County’s board of supervisors OKs funding for Penngrove traffic study

County officials announced the study’s approval in an Aug. 9 news release, saying $500,000 of traffic mitigation funds will be allocated for the study.|

The Sonoma County Board of Supervisors has reached a funding agreement with the Sonoma County Transportation Authority to launch a traffic study in Penngrove, after a group of residents raised yearslong concerns that there is too much traffic and congestion in their small community. And while some residents said it’s just a start for the solutions they want to see implemented, county officials reassured their needs will be met.

County officials announced the study’s approval in an Aug. 9 news release, saying $500,000 of traffic mitigation funds will be allocated for the study.

“We have heard our constituents' significant concerns over increased traffic disturbance in the Penngrove area,” Sonoma County Supervisor David Rabbitt said in a news release. “This traffic study is the first step to a lasting solution for the community.”

Once completed, the study will provide analysis of existing traffic conditions on the Railroad Avenue corridor in Penngrove and make recommendations for intersection improvements, congestion relief and other traffic calming solutions.

Lyndi Brown is chair of the Penngrove Cares Steering Committee, a group of nearly a dozen Penngrove residents, formed at the end of 2021 to explore a variety of issues deemed important to the greater Penngrove community, including public safety, noise and more.

Brown said there was confusion over whether or not the approved study would take possible future traffic conditions into account, or just existing conditions, but Rabbitt had assured residents the study would cover both.

“We’re glad to see a study take place, and have been assured by Mr. Rabbitt it will include existing and forecasts of conditions,” Brown said Wednesday.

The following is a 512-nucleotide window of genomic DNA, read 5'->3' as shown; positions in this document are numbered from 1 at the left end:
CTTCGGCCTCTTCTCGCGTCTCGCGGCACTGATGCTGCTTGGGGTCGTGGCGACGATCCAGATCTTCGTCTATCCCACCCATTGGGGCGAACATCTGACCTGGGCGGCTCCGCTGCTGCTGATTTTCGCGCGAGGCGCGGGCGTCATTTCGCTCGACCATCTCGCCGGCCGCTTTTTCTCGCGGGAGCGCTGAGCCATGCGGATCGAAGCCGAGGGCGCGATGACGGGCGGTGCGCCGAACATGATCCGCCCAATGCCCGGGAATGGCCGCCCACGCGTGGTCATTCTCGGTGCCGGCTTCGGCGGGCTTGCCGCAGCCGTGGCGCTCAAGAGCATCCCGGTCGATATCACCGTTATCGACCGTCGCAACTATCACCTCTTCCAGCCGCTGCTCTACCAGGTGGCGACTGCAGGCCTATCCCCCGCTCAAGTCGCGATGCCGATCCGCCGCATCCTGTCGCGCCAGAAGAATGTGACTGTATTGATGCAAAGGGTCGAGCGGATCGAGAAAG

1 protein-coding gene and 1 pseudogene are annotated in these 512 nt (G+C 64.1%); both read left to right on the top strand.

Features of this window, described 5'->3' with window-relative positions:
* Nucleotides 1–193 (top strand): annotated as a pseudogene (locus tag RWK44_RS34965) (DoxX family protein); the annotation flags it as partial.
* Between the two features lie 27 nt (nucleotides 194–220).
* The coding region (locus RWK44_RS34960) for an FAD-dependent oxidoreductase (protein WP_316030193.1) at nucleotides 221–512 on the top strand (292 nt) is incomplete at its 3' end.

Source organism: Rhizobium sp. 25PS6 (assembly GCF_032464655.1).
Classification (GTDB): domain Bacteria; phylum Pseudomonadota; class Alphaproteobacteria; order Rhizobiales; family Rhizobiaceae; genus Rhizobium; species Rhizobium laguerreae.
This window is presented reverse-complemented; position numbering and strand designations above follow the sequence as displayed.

Brown added, while the new traffic study could help ease the growing problem, residents would also like to see similar action taken to study other area roads, like the Adobe Road and Petaluma Hill Road corridors, to further assist traffic circulation.

The study comes after a Dec. 9 town hall, where county leaders heard from the residents on their long-simmering frustrations with the amount of cars lining through the 3,000-person, unincorporated community, which has nearly tripled in the past two decades.

Major factors behind the uptick in traffic congestion involve new housing development, freeway construction and pick-up and drop-off from Penngrove Elementary School located at Petaluma Hill and Old Adobe roads.

Brown said the congestive traffic patterns in Penngrove don’t just pose a nuisance to residents but also can contribute to delayed response times for emergency service calls to unincorporated rural areas, which Brown would like to see further addressed in the general plan process, as well.

A $3,500 mitigation fee was instituted on all new housing units in the area, after residents were successful in a lawsuit two decades ago that accentuated traffic and water concerns associated with new development in Rohnert Park.

Officials have collected about $7 million in fees so far, Rabbitt said in a previous interview, and have spent $2.3 million on transportation projects, such as the construction of the public pedestrian-bicycle pathway that runs through each Sonoma-Marin Area Transit station, leaving about $4.7 million for eligible projects along the Petaluma Hill Road corridor. About $19 million in Measure M dollars also was up for grabs countywide, some of which Rabbitt expects to go to Penngrove.

Sonoma County’s Transportation and Public Works Department will obtain full cost recovery for all involved department time and resources for the study, the news release said, including consultant costs.

Amelia Parreira is a staff writer for the Argus-Courier. She can be reached at or 707-521-5208.

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